The parents of the boy were not given all the information about this case. The stories on what had initially happened were not clear. The evidence was never shown to the parents, and yet the boy was still accused and charged with marijuana possession. It has violated his rights; he was not given a chance to present his side of the story. The boy was not given any sympathy, and was stripped of his due process rights according to his mother.

This case raises ethical issues against Bedford Middle School, and the police. While the school has the zero tolerance policy, it doesn’t make it ethical for the school to give the boy such hard consequences. The parents’ attorney, Melvin Williams, even stated “Essentially they kicked him out of school for something they couldn’t prove he did”. Should schools and the police be able to charge an 11-year-old boy for a crime he didn’t commit? Is it ethical to press charges without giving the boy a chance to present his side of the story? What implications does this have for our justice system if the state does not need evidence in order to prosecute individuals for crimes?

Unfortunately, this story was not covered by mainstream media, but it does raise questions about how students are having their rights violated at schools. It raises questions as to whether law enforcement is implementing fair consequences on cases that are still in need of a full investigation. The punishment is excessive for a drug offense that didn’t even turn out to be legitimate. It’s not ethical to charge a student for having a leaf that merely looks like marijuana. It’s like arresting a human being for merely looking like a robbery suspect, and refusing to drop the charges.  It’s unjust and unreasonable. There is no valid reason for the boys charge; the fact that they had to test the leaf three times is questionable. The officer who charged the boy did this knowing that the possession was false, which raises questions about the officer’s qualifications to work in the field.  There are more important problems that are occurring everyday (e.g. children in possession of fire arms instead of leafs), and to suspend an 11-year-old boy for carrying around a leaf that merely looks like marijuana is not one of these problems.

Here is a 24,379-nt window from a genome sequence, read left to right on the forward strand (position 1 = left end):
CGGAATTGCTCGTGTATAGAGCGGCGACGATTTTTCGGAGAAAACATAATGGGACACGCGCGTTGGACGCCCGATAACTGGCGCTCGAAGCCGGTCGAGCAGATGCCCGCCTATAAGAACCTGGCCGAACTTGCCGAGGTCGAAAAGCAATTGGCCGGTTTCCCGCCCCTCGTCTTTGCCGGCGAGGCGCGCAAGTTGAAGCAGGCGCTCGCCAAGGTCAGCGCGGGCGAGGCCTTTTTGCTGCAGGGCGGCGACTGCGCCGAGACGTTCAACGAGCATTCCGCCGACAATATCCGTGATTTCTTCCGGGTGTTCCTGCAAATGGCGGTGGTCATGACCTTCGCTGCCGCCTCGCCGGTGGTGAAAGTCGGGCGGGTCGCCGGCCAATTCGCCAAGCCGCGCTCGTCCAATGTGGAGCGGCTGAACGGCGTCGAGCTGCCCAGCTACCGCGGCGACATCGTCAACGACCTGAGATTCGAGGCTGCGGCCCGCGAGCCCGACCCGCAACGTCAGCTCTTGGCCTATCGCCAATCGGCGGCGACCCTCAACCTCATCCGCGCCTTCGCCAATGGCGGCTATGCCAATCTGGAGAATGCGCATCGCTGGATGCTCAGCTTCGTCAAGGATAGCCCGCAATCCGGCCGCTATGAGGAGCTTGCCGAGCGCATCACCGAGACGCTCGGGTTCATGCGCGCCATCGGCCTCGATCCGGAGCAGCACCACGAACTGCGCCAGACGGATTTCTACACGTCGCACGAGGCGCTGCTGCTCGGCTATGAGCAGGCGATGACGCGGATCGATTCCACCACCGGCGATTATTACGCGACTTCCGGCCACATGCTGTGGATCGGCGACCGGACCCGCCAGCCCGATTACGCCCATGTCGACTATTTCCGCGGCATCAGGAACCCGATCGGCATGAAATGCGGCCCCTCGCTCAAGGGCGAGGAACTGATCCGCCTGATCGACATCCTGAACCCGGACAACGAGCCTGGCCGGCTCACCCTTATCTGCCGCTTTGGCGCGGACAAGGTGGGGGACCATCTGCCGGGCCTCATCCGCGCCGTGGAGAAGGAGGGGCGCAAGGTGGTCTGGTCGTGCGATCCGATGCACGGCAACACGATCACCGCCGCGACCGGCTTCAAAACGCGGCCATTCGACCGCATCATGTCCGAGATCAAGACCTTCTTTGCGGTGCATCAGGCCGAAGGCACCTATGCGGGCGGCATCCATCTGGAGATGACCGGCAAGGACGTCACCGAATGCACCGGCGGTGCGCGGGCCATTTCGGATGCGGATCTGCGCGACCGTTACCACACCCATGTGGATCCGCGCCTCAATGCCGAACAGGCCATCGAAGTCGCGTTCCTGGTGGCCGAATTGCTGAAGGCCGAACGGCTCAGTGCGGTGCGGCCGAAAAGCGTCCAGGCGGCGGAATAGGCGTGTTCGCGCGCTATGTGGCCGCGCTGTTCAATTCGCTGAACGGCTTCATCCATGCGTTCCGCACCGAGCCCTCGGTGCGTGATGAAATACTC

The main issue to look at in this situation is that there are many other consequences that the boy could have been given. The extreme measure of suspending the boy for 364 days was not necessary. Even if the drug possession was valid, expelling a child from the school environment makes the situation worse. The cop was using his authoritarian power to penalize the young boy. The accusation was mishandled and prompted by hearsay about the boy “bragging” about possessing this leaf. I believe that there was deception at hand, and that the parents took the right action by filing a lawsuit against Bedford Middle School; Principal Wilson, among others. Now it will be up to the court to decide if this 11-year-old child was deprived of his legal rights by being expelled from school for carrying a leaf that apparently only looks like marijuana.